yoga on channel 4
the first one was aired saturday on your la, a weekly show which features stories about the people, places, and events that make up the LA scene. called "yoga for guys", this video had reporter tony arneson interviewing diamond dallas page at the equinox gym in santa monica.
here's the teaser:
Meet three-time world champion wrestler Diamond Dallas Page. He's traded his wrestling mat for a yoga mat, and created what's been called "the best damn workout on the planet!" Yoga for Regular Guys combines inspiration with perspiration for a workout that's made for every body.
one of the students in the yoga class was arthur klein, a local filmmaker whose soon-to-be-released film, y yoga movie, spotlights diamond dallas as well as other prominent LA-based yoga instructors (according to the website, "early 2008" is when the DVD's going to be available for purchase).
i caught the second feature on sunday night's channel 4 news extra; it was a re-airing from a news show earlier in the week. titled "how to avoid yoga injuries", the video features yoga works instructor natasha rizopoulos as she shows a student the correct way to do poses.
here's the text of the report from dr. bruce hensel:
Expert Offers Tips To Avoid Yoga Injuries
Research has shown that yoga is good for stress, immunity and a host of other ailments, but it also has a risk of injuries, KNBC's Dr. Bruce Hensel reported.
The popularity of yoga has exploded in recent years, with millions of people flocking to classes at studios and gyms -- but many of them don't realize just how physically demanding yoga can be.
"If people don't understand the correct alignment and practice thoughtfully and consciously, people can sometimes develop injuries," said orthopedic surgeon William Stetson.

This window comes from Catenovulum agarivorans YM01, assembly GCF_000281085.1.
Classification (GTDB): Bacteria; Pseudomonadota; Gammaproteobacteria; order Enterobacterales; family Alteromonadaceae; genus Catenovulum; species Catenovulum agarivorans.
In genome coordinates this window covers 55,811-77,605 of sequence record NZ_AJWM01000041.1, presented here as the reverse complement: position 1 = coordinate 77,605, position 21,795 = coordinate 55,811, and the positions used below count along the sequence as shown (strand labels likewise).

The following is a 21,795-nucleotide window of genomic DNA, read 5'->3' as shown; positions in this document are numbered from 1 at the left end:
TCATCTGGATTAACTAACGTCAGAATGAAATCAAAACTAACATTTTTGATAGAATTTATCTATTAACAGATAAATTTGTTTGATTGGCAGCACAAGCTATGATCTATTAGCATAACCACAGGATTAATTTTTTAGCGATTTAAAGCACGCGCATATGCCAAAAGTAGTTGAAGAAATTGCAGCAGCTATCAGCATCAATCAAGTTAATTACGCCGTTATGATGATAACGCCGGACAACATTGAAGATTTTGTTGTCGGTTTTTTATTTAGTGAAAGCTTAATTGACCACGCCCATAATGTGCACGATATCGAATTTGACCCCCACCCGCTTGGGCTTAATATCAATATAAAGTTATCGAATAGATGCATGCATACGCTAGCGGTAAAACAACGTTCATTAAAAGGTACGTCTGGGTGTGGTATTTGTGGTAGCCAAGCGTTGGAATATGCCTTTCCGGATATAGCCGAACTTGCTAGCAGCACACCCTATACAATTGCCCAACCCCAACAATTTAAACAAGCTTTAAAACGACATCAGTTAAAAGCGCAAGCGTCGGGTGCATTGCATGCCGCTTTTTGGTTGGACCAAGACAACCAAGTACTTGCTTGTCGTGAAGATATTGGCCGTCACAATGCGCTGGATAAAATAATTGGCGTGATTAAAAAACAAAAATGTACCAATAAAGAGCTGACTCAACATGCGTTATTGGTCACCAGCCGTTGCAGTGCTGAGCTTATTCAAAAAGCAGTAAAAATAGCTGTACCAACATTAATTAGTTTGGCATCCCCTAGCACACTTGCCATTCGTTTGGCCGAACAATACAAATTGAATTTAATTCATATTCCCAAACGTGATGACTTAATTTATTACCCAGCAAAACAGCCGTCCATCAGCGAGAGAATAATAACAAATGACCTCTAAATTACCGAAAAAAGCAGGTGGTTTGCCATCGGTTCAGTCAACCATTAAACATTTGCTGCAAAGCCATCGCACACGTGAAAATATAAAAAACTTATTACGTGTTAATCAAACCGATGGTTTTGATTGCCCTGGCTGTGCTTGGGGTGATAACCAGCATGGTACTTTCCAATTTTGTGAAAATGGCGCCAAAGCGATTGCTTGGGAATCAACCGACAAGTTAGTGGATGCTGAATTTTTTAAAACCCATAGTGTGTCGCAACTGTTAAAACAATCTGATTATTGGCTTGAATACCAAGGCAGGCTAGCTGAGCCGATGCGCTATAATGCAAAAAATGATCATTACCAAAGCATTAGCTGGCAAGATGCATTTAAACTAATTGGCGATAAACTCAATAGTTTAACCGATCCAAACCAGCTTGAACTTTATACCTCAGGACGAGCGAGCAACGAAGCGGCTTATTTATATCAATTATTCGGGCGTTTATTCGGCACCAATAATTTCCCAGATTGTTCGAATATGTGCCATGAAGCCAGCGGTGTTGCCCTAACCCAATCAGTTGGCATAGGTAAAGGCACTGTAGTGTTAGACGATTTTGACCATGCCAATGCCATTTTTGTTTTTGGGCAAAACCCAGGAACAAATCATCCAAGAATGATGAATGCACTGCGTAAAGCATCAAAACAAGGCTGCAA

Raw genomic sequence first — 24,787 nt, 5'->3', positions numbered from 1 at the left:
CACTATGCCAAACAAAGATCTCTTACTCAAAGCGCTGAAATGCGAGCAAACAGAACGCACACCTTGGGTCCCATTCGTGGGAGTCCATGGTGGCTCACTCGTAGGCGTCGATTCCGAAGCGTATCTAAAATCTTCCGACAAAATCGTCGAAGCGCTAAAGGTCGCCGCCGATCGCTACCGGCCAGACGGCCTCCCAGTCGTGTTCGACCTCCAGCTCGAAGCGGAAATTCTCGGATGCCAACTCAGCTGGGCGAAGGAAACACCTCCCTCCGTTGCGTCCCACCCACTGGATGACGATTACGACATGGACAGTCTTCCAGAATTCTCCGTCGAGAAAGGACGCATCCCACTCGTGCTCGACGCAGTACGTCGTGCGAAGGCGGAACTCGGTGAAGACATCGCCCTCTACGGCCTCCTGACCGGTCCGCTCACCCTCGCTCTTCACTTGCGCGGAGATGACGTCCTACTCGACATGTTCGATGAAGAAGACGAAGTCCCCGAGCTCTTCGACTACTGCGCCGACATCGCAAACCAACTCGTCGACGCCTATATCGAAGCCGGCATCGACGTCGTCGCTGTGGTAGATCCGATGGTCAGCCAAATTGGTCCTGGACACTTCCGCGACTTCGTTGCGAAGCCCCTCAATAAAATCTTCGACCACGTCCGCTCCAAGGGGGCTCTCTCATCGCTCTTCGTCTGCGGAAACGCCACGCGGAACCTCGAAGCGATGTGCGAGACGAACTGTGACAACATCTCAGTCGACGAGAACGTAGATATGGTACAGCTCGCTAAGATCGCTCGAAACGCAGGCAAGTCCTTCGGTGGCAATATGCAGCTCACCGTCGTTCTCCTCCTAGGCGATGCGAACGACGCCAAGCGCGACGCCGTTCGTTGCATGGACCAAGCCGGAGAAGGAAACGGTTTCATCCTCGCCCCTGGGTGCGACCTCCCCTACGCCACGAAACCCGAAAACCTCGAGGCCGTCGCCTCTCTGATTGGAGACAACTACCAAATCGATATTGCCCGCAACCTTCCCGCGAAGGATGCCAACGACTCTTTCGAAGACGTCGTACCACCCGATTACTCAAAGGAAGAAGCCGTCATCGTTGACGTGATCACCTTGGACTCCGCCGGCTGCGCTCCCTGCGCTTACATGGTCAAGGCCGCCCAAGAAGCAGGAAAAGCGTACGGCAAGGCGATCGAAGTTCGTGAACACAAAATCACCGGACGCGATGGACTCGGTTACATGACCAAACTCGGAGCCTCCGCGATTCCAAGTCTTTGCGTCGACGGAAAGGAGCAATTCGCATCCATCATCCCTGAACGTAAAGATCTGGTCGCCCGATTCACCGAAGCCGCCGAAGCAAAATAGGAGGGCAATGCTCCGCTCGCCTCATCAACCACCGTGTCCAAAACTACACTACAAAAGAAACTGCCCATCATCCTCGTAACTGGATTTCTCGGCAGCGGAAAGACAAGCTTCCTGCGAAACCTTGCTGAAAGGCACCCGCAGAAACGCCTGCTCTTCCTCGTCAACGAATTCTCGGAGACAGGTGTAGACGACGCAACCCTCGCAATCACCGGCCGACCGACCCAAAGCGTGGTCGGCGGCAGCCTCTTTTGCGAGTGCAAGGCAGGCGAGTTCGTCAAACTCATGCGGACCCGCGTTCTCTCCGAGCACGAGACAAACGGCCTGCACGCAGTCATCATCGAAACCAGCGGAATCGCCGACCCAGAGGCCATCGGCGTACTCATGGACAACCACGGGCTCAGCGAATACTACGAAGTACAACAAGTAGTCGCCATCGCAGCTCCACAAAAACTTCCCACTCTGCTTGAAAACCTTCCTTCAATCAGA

Stetson said that he has seen more and more yoga and pilates students come in with lower back, knee and shoulder injuries -- especially baby boomers.
"We know that as you begin to be over 40, 45 into 50, your muscles lose their flexibility and you have to be more diligent," Stetson said.
Shari Caine Markus didn't realize she was hurting herself in yoga, and even considered surgery.
"After practicing for several months, my shoulder was in excruciating pain," Markus said.
It wasn't until she went to Yogaworks instructor Natasha Rizolpoulos (sic) that she realized she was collapsing her shoulders and straining her muscles, Hensel reported.
"So what I taught her how to do was to draw the elbows against her sides and now the triceps are working and the triceps can actually share the work of the pose," Rizolpoulos said.
"It didn't enter my mind before that there is a correct way and an incorrect way," Markus said.
Rizolpoulos recommended that yoga students start slowly in beginner classes, go to smaller classes and ask the instructor to keep an eye on their poses.
She also recommended students go to a reputable studio where instructors are certified, and to stop if there is pain.